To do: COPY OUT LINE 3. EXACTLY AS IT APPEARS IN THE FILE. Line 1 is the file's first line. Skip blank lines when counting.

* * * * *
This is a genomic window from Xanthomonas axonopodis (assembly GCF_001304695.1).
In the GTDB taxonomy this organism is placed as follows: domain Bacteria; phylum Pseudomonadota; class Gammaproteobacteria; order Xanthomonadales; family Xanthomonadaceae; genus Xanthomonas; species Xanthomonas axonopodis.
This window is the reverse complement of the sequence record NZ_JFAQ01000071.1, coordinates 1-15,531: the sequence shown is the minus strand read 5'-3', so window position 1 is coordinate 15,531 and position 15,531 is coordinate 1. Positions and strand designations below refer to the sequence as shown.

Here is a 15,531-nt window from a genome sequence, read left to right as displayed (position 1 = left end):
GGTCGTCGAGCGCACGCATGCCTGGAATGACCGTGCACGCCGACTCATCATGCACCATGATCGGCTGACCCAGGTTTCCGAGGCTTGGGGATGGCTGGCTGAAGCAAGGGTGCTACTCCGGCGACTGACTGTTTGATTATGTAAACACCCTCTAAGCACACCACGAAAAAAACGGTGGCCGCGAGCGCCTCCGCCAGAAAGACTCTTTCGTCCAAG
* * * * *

This window is the reverse complement of the sequence record NZ_JFAQ01000071.1, coordinates 1-15,531: the sequence shown is the minus strand read 5'-3', so window position 1 is coordinate 15,531 and position 15,531 is coordinate 1. Positions and strand designations below refer to the sequence as shown.